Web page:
Vietnam’s Cu Chi Tunnels may be a claustrophobic experience for some so the shooting range may be a better “hands-on” experience.
The best part of my MBA program was my Global Residency, where I consulted for a non-profit in Vietnam. After months of hard work, my team and I flew out to Ho Chi Minh City for a client presentation. Work kept me from experiencing the city like a tourist, but Georgetown’s McDonough School of Business made a really good effort in filling our expat days with local experiences.
My first stop was the Cu Chi Tunnels, underground tunnels built by the Viet Cong during the Tet Offensive. These tunnels were used to transport food, medicine and weapons. Viet Cong soldiers also lived in these tunnels. It’s a lot scarier than it sounds as these tunnels were cramped and extremely narrow. The only way to move around in them is on your hands and knees.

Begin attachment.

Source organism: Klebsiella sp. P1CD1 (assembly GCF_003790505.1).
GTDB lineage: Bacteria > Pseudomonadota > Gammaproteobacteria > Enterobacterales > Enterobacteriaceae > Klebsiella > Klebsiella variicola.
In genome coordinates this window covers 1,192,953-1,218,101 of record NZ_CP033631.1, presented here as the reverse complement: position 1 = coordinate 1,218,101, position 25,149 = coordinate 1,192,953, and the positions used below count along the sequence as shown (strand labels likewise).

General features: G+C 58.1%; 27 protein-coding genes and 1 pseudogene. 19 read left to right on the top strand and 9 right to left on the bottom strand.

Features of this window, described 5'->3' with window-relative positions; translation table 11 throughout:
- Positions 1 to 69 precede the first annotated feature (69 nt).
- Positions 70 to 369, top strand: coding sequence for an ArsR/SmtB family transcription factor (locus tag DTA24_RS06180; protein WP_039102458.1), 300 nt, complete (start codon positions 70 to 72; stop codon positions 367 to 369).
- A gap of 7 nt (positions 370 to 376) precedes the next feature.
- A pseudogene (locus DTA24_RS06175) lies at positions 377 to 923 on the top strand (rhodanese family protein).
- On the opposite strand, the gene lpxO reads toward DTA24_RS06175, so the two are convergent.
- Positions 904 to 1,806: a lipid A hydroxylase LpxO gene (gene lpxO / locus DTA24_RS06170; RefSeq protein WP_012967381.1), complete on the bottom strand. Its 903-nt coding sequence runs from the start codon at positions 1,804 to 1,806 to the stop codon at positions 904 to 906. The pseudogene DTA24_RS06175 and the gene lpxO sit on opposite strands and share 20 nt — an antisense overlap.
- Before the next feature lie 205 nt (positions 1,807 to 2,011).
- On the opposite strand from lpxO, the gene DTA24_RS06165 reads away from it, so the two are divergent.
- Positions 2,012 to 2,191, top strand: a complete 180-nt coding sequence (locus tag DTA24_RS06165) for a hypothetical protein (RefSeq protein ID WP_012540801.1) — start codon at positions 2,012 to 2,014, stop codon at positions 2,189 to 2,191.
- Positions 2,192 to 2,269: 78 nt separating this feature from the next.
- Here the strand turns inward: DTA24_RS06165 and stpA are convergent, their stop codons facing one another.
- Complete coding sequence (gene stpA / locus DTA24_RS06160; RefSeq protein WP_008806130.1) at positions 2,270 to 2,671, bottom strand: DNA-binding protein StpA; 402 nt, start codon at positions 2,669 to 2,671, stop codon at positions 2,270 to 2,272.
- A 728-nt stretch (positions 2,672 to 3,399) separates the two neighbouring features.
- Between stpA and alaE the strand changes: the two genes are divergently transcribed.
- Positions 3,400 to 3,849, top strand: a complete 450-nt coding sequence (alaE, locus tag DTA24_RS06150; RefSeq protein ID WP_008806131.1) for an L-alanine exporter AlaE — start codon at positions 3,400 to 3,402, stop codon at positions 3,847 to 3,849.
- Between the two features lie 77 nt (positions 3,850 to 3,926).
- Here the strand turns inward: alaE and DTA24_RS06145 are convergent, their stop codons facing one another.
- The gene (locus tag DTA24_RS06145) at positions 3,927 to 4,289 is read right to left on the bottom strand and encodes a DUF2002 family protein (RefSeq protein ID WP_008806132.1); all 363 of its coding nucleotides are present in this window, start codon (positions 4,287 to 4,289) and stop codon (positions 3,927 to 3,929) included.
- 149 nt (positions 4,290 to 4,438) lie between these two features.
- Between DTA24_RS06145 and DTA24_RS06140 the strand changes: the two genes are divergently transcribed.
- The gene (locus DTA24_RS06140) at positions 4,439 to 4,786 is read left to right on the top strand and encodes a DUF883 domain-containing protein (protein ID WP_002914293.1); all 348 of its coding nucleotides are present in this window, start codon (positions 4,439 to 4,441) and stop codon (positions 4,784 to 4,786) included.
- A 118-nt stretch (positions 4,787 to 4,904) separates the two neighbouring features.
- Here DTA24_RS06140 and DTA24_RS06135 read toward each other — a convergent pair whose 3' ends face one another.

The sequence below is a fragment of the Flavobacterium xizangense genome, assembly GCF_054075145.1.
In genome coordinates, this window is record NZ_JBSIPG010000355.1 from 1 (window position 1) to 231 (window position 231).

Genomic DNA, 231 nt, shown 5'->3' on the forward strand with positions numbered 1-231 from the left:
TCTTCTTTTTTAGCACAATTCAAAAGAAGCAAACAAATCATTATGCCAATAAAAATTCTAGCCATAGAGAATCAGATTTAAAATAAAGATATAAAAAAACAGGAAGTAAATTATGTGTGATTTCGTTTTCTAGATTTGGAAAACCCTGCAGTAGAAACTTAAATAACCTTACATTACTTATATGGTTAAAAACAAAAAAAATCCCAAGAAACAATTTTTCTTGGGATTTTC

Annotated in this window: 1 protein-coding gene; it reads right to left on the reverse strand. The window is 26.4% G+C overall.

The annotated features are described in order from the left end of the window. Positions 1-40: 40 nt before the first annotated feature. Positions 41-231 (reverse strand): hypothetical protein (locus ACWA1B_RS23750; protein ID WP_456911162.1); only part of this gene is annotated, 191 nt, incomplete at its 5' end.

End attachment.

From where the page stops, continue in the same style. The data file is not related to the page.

There is a larger one built for tourists to experience what it would be like to crawl through these tunnels. While the length of it wasn’t very long, I felt claustrophobic as soon as the darkness closed in. I realized that if the person in front of me stopped moving I’d be trapped. No where to go.
The area around and above the Cu Chi Tunnels also recreated strategic death traps that were used during that time period. Many of them were meant to give intruders a very slow and painful death. My favorite part of the experience was the gun range. It was the first time I ever held a gun and the kickback from pulling the trigger was quite thrilling, especially since it was so unexpected.